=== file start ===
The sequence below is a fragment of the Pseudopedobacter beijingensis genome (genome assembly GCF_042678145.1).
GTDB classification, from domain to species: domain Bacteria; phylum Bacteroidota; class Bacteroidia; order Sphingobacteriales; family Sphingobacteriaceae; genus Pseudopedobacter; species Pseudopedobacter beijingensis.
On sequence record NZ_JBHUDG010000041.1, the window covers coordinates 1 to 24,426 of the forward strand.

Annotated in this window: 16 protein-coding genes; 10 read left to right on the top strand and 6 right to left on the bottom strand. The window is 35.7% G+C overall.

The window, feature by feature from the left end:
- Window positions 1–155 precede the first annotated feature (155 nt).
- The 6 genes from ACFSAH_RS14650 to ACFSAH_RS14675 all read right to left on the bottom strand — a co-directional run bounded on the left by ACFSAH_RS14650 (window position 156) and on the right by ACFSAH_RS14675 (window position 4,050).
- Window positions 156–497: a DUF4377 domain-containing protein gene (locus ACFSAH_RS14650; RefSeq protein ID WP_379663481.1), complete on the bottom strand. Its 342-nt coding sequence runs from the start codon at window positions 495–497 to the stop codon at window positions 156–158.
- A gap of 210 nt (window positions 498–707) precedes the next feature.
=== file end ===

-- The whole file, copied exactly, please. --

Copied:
The sequence below is a fragment of the Pseudopedobacter beijingensis genome (genome assembly GCF_042678145.1).
GTDB classification, from domain to species: domain Bacteria; phylum Bacteroidota; class Bacteroidia; order Sphingobacteriales; family Sphingobacteriaceae; genus Pseudopedobacter; species Pseudopedobacter beijingensis.
On sequence record NZ_JBHUDG010000041.1, the window covers coordinates 1 to 24,426 of the forward strand.

Annotated in this window: 16 protein-coding genes; 10 read left to right on the top strand and 6 right to left on the bottom strand. The window is 35.7% G+C overall.

The window, feature by feature from the left end:
- Window positions 1–155 precede the first annotated feature (155 nt).
- The 6 genes from ACFSAH_RS14650 to ACFSAH_RS14675 all read right to left on the bottom strand — a co-directional run bounded on the left by ACFSAH_RS14650 (window position 156) and on the right by ACFSAH_RS14675 (window position 4,050).
- Window positions 156–497: a DUF4377 domain-containing protein gene (locus ACFSAH_RS14650; RefSeq protein ID WP_379663481.1), complete on the bottom strand. Its 342-nt coding sequence runs from the start codon at window positions 495–497 to the stop codon at window positions 156–158.
- A gap of 210 nt (window positions 498–707) precedes the next feature.